# Word Problem Credit card

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1. Dec 17, 2004

### aisha

For security, a credit card number is coded in the following way, so that it can be sent as a message. "Subtract each digit from 9"

code the credit card number 3201 2342 3458 0931

I dont understand the subtract each digit from 9 is that to code or uncode? Also for the above code the credit card what do I do to each number? do I add 9 or subtract 9?

I have another credit card number that is already coded, to find the original card number do i subtract each number from 9?

2. Dec 17, 2004

### dextercioby

I believe it's pretty clear.It gives a credit card number and askes for the coded version.It should be:6798 7657 6541 9068.
Simple subtraction from 9999 9999 9999 9999.
The uncoding is simple:again subtraction from that "99..."number.

Daniel.

3. Dec 17, 2004

### Staff: Mentor

Does it make a difference? Try it and see.

4. Dec 17, 2004

### aisha

How come we subtract by 9 to uncode and code?

5. Dec 17, 2004

### dextercioby

I guess you haven't read the post/problem very carefully.It mentions "Subtract each digit from 9".So the problem tells you how to code.As Doc depicted,it makes no difference between coding and uncoding.Both are made through the same opperation.Subtraction of each digit from 9.

Daniel.

6. Dec 17, 2004

### aisha

ok my coded credit card number for 3201 2342 3458 0931 is
6798 7657 6541 9068
my original credit card number for another credit card 2341 0135 7923 0133 is
7658 9864 2076 9866

the question says find f(x) if x represents a single input digit. What is the domain of f(x)

and find^-1(x) what is the domain of f^-1(x)?

I dont know how to find f(x) and the inverse? What do I do? The inverse is probably all the numbers backwards but which set of numbers am I using?

7. Dec 17, 2004

### dextercioby

The function is $f:\{0,1,2,3,4,5,6,7,8,9}\rightarrow \{0,1,2,3,4,5,6,7,8,9}\$

$$f(x)=9-x.$$

Find the inverse and its domain.

Daniel.
What numbers backwards?????? :surprised

8. Dec 17, 2004

### aisha

lol sorry no numbers backwards. if f(x)=9-x then is the domain {x:x<=9,XER}?
and is the inverse of this (x-9)/-1? If so then is the domain of the inverse {x:x>=9,XER}?

9. Dec 17, 2004

### dextercioby

I've already told u what the function and its domain are.The inverse it's easy to find.And its domain can be seen from ISS. :tongue2:
By "XER",do you mean:$x\in R$ ??If so,then it's wrong,the digits are natural numbers.

Daniel.

10. Dec 17, 2004

### aisha

:tongue2: well is my inverse wrong? I dont know the notation for not real numbers :P ahhh HELP ME PLZ

11. Dec 17, 2004

### dextercioby

As both I and Doc figured decades ago,the inverse coincides with the function.They share both the domain and the range.That is all digits from 0 till 9.
Hope it's clear.

Daniel.

12. Dec 17, 2004

### aisha

Lol thanks a lot but u said it wasnt real numbers natural numbers, what is the notation for that? Also (x-9)/-1 can I leave the inverse like that? Or can it be simplified to -(x-9)?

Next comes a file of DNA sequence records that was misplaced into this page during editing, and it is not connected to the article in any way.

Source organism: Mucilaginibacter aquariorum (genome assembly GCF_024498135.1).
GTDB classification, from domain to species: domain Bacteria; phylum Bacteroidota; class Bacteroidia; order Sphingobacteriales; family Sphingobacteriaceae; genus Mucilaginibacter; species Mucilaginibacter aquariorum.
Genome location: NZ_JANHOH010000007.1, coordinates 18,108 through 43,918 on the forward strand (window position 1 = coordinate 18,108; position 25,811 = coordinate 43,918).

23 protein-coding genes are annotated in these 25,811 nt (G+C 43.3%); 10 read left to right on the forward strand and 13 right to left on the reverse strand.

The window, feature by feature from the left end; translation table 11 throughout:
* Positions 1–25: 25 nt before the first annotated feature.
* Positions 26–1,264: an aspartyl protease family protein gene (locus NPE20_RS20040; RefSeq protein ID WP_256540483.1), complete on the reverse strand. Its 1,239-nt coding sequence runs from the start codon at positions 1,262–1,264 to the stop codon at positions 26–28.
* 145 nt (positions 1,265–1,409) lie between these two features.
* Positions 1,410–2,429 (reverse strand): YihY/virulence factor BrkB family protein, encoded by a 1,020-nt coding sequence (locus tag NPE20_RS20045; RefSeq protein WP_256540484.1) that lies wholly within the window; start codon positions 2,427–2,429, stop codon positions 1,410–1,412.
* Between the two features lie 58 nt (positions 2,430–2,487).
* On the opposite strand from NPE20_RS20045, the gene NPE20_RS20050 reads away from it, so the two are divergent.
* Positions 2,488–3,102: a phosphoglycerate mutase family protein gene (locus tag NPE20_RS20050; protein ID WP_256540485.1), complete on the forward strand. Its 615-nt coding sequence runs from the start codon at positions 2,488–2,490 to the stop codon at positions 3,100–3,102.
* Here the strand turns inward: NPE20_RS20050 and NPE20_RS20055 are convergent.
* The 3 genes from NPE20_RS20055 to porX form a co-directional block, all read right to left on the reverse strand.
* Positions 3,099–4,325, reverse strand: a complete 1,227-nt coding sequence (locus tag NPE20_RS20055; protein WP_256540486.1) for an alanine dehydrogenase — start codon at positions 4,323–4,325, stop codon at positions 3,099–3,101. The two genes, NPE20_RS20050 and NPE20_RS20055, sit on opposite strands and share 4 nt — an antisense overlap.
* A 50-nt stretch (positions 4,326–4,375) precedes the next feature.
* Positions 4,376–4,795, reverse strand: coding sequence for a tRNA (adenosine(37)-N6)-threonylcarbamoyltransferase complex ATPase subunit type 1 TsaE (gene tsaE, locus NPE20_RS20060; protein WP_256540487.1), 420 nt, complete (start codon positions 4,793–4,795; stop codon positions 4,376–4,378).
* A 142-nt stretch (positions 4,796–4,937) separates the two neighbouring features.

13. Dec 17, 2004

### dextercioby

1.Check the posts again.I haven't used the expression "real numbers",but "natural numbers",because digits are natural numbers.
2.$$f(x)=9-x ;f^{-1} (x) =9-x$$
Wasn't it obvious from what i said?????? :surprised

Daniel.

14. Dec 17, 2004

### aisha

LOL WHAT AM I SAYING:P IM SAYING THAT U SAID THEY WERE NATURAL NUMBERS SOOOO IF ITS NOT XER THEN WHAT iS IT???? WHAT DO I WRITE IN THE BRACKETS {} lol UR SOOO FUNNY OMG :tongue2: and is the inverse (x-9)/-1? if so is that the same as -(x-9)

N+?

Last edited: Dec 17, 2004
15. Dec 17, 2004

### dextercioby

ROFL :rofl: :rofl: :rofl: :rofl: :rofl: :rofl: :rofl:
You're incredible..................................... :tongue2:

I already told you what to put between those brackets.Hell,i've been trying myself,but i just couldn't... :tongue2: Only 2 '{' instead of 4 (chack post no.7,two paranthesis missing ).
I already told you the inverse was the same function:9-x.It is the same with -(x-9),but why the hell write it like that??

Daniel.

16. Dec 17, 2004

### aisha

LOL :rofl: :rofl: :rofl: :rofl: OMG I JUST REALIZED THAT THEY ARE THE SAME FUNCTION, ahhh lol and yes ur right y the hell would I write it like that -(x-9) and the domain is the same for both too , hhmmmmm so here this is what im gonna right now lol dont freak if this is still wrong {x:x<=9,N+} domain for f(x) and inverse? or or or {x:0,1,2,3,4,5,6,7,8,9} is that what u want me to write :tongue2: Cant u just write it out properly once :!!) plzzzzzzz lol :tongue2: DEXTERCIOBY ??? WHERE ARE U Someone please say something please.

Last edited: Dec 17, 2004
17. Dec 17, 2004

### dextercioby

1.I'm in my room.
2.Though it's not in the spirit of this help forum,i'll write the answer:
$$f:A\rightarrow A ,A=\{x\in N,x\leq 9$$},
$$f(x)=9-x$$
$$f^{-1}:A\rightarrow A, f^{-1} (x)=9-x$$

Is everything clear,FINALLLLLLLLLLLLLLLLLLLLLLLLLLLYYYYYYYYYY :tongue2: ??

Daniel.

PS.Anyway,i give up.It's no longer funny... :tongue2:

18. Dec 18, 2004

### Gokul43201

Staff Emeritus
Just one little point here...since the Naturals don't include 0, it would be better to say that x belongs to the Whole Numbers (W?).

19. Dec 18, 2004

### aisha

lol so XEW? instead of XEN?

20. Dec 18, 2004

### dextercioby

You're in Canada,he's in US and i'm in Belgium.We have different views about the sets of numbers.For me,natural numbers (N) include 0.If i wanna say that zero is excluded,i write (N*).
I was too surprised to learn that the Americans use N (natural numbers),W (whole numbers) & i can't remember what they use for {...,-3,-2,-1,0,1,...} or the negative axis.I find his weird.
Advice:to avoid confusions and unnecessary complications simply write
{0,1,...,9} or without the dots:{0,1,2,3,4,5,6,7,8,9}. :tongue2:

Daniel.

EDIT:I'd use BMW if i were u... :tongue2:

Last edited: Dec 18, 2004